I only recently found this funny piece of agentry: Stephen Barbara discusses the Great American Query Letter

Barbara, who appears to have recently moved from the Donald Maass agency to Foundry Literary + Media, has been on my radar since I queried him on my previous project–he replied swiftly and with the kind of compliment that almost makes you forget there was a no preceding it.

I get that query letters are, for the habitually overworked agent, a great window into a writer’s ability to string words together and express ideas in a compelling manner. But people fucking obsess over queries. My impression is they’ve gone from a casual necessity to an industry of their own: many agents only accept a query–no sample material–and if you drop the ball on that, that agent’s never going to see a single word of what you consider your real work. No wonder people stress. Workshop their queries. Spend a comparable amount of time fine-tuning them as they do on their first chapter.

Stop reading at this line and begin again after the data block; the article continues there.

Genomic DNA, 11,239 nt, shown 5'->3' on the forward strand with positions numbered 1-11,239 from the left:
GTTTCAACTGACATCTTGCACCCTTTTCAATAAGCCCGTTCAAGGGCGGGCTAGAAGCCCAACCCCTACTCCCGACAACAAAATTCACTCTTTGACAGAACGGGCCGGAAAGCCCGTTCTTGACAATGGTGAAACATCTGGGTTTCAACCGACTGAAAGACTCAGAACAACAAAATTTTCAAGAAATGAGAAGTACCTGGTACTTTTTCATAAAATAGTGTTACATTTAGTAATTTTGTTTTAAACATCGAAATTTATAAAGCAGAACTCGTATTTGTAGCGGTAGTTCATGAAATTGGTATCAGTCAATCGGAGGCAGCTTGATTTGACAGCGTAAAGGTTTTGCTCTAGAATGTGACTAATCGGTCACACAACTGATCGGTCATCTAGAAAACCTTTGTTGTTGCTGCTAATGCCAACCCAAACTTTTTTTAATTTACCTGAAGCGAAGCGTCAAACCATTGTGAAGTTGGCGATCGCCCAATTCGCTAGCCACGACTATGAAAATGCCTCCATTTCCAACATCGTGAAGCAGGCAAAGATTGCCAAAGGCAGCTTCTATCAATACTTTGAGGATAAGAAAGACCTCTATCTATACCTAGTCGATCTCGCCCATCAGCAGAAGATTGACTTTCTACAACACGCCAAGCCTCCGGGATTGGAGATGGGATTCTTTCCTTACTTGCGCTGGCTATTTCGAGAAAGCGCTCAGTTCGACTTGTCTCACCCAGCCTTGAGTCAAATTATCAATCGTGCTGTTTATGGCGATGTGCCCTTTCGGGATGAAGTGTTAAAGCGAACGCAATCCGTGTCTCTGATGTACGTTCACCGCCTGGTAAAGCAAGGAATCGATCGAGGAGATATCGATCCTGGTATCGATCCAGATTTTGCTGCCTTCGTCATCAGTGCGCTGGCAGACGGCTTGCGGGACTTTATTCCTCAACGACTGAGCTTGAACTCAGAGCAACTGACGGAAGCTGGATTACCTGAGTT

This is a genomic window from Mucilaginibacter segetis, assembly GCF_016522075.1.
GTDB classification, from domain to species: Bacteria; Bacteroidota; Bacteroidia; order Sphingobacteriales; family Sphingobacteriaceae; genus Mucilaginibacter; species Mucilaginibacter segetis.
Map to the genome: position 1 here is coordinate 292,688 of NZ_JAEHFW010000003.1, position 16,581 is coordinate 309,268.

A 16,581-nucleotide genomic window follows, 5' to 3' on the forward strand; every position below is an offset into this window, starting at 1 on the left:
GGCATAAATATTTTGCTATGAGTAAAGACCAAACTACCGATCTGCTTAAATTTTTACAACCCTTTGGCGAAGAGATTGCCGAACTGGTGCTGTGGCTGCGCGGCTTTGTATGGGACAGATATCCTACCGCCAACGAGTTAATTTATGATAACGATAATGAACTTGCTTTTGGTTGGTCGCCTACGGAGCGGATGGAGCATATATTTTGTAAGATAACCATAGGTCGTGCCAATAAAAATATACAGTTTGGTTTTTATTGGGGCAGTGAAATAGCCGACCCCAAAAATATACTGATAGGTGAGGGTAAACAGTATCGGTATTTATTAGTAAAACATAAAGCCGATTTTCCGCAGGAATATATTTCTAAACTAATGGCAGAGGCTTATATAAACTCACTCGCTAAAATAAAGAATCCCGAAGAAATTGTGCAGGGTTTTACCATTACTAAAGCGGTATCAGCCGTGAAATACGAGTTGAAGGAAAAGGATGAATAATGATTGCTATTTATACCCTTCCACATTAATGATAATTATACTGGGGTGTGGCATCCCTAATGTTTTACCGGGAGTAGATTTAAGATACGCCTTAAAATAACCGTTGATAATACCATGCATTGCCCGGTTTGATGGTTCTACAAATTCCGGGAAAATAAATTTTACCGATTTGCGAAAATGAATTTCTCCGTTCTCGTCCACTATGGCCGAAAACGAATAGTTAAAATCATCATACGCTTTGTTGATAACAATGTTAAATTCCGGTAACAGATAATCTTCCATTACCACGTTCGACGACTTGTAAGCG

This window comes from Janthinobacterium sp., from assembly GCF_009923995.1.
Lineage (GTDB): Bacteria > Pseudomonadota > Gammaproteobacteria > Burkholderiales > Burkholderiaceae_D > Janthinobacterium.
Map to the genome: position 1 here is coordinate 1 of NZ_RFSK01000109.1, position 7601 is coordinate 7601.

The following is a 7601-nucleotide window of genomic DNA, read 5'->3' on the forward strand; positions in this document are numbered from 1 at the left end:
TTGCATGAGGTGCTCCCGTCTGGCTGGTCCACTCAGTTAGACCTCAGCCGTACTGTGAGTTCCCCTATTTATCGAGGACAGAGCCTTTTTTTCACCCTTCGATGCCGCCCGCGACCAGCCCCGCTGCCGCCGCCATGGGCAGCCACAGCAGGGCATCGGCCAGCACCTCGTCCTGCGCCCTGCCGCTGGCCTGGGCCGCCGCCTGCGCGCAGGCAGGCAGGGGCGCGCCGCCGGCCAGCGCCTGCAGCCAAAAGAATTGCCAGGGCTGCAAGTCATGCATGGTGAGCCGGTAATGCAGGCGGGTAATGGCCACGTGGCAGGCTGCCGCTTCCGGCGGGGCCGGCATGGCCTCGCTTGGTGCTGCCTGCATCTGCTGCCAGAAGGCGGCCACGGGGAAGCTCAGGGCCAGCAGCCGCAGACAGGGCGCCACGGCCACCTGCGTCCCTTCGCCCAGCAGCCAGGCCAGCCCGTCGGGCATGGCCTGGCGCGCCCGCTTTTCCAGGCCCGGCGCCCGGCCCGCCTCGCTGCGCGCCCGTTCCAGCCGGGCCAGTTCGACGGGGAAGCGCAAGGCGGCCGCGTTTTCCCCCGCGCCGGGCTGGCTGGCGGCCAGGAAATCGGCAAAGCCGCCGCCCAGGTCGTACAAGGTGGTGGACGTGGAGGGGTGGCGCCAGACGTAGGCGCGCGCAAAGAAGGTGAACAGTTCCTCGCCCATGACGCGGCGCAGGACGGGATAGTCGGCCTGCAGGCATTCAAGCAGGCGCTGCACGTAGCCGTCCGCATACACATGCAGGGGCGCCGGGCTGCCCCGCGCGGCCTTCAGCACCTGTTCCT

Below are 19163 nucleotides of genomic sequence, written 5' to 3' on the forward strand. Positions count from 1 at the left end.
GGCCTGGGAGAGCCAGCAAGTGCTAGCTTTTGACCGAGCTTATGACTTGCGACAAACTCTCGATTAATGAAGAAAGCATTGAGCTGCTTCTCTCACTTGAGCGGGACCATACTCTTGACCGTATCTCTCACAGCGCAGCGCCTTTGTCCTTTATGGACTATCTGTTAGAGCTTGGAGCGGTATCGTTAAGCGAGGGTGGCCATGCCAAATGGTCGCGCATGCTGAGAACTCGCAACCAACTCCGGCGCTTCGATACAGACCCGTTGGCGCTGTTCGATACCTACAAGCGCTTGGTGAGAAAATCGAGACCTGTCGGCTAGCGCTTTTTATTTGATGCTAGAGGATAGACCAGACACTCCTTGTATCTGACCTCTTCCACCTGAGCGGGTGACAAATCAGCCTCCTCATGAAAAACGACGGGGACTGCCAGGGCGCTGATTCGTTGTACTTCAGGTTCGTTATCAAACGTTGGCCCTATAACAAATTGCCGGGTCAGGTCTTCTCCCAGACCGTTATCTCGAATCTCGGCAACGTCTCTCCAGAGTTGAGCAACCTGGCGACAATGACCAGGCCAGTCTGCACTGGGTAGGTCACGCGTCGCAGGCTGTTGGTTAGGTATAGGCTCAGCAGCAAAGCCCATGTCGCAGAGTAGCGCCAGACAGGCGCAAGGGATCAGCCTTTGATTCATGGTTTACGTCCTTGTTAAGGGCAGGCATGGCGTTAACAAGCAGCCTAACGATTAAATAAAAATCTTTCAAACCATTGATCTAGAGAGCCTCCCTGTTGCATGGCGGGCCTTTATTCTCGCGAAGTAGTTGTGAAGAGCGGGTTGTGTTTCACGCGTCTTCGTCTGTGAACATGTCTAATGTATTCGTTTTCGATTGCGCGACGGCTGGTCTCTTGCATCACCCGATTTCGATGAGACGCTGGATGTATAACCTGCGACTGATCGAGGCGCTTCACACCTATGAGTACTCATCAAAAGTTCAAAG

Still, something about it’s deeply exasperating. It’s one more piece to stress about in what’s already a hypercompetitive field. Barbara’s take is funny and refreshing (and, coolly, well written): he seems to be tired of the whole business of the query letter, and is instead much more interested in the actual material he’s considering whether to represent and attempt to sell.

Not to say that other agents aren’t. But as writers, that’s what we love to hear. I’m sure Mr. Barbara will be on pins and needles waiting for me to drop that query in his inbox as soon as my next book’s ready.

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